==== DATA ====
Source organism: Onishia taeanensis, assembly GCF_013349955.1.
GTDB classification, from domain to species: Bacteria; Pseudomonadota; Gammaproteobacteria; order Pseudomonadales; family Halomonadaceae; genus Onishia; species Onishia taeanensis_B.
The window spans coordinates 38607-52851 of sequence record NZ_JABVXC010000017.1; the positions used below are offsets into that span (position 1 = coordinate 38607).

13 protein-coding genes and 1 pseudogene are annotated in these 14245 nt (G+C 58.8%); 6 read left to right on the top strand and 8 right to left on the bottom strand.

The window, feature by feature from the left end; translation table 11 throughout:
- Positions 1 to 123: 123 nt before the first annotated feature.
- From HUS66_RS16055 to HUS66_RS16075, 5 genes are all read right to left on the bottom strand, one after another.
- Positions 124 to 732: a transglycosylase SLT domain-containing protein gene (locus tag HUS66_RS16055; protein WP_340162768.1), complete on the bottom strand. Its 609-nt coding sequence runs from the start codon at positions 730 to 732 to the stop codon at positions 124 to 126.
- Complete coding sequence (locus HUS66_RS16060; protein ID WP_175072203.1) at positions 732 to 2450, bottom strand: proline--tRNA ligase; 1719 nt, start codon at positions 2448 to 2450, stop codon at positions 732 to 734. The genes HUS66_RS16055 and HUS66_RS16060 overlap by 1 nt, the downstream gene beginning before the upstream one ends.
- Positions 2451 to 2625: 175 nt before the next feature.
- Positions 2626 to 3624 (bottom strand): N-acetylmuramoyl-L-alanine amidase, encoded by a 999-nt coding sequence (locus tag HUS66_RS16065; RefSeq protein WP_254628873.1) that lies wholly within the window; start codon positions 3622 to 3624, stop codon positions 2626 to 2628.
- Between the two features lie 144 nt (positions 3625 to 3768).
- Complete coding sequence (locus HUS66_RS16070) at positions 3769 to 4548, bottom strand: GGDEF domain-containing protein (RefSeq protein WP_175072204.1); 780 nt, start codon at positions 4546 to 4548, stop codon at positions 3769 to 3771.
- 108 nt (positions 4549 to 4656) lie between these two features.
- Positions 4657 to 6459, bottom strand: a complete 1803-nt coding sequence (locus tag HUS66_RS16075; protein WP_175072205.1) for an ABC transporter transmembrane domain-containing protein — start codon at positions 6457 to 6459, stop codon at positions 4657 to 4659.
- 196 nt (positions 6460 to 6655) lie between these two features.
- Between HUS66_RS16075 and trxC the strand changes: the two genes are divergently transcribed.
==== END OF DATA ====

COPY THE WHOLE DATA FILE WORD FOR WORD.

Source organism: Onishia taeanensis, assembly GCF_013349955.1.
GTDB classification, from domain to species: Bacteria; Pseudomonadota; Gammaproteobacteria; order Pseudomonadales; family Halomonadaceae; genus Onishia; species Onishia taeanensis_B.
The window spans coordinates 38607-52851 of sequence record NZ_JABVXC010000017.1; the positions used below are offsets into that span (position 1 = coordinate 38607).

13 protein-coding genes and 1 pseudogene are annotated in these 14245 nt (G+C 58.8%); 6 read left to right on the top strand and 8 right to left on the bottom strand.

The window, feature by feature from the left end; translation table 11 throughout:
- Positions 1 to 123: 123 nt before the first annotated feature.
- From HUS66_RS16055 to HUS66_RS16075, 5 genes are all read right to left on the bottom strand, one after another.
- Positions 124 to 732: a transglycosylase SLT domain-containing protein gene (locus tag HUS66_RS16055; protein WP_340162768.1), complete on the bottom strand. Its 609-nt coding sequence runs from the start codon at positions 730 to 732 to the stop codon at positions 124 to 126.
- Complete coding sequence (locus HUS66_RS16060; protein ID WP_175072203.1) at positions 732 to 2450, bottom strand: proline--tRNA ligase; 1719 nt, start codon at positions 2448 to 2450, stop codon at positions 732 to 734. The genes HUS66_RS16055 and HUS66_RS16060 overlap by 1 nt, the downstream gene beginning before the upstream one ends.
- Positions 2451 to 2625: 175 nt before the next feature.
- Positions 2626 to 3624 (bottom strand): N-acetylmuramoyl-L-alanine amidase, encoded by a 999-nt coding sequence (locus tag HUS66_RS16065; RefSeq protein WP_254628873.1) that lies wholly within the window; start codon positions 3622 to 3624, stop codon positions 2626 to 2628.
- Between the two features lie 144 nt (positions 3625 to 3768).
- Complete coding sequence (locus HUS66_RS16070) at positions 3769 to 4548, bottom strand: GGDEF domain-containing protein (RefSeq protein WP_175072204.1); 780 nt, start codon at positions 4546 to 4548, stop codon at positions 3769 to 3771.
- 108 nt (positions 4549 to 4656) lie between these two features.
- Positions 4657 to 6459, bottom strand: a complete 1803-nt coding sequence (locus tag HUS66_RS16075; protein WP_175072205.1) for an ABC transporter transmembrane domain-containing protein — start codon at positions 6457 to 6459, stop codon at positions 4657 to 4659.
- 196 nt (positions 6460 to 6655) lie between these two features.
- Between HUS66_RS16075 and trxC the strand changes: the two genes are divergently transcribed.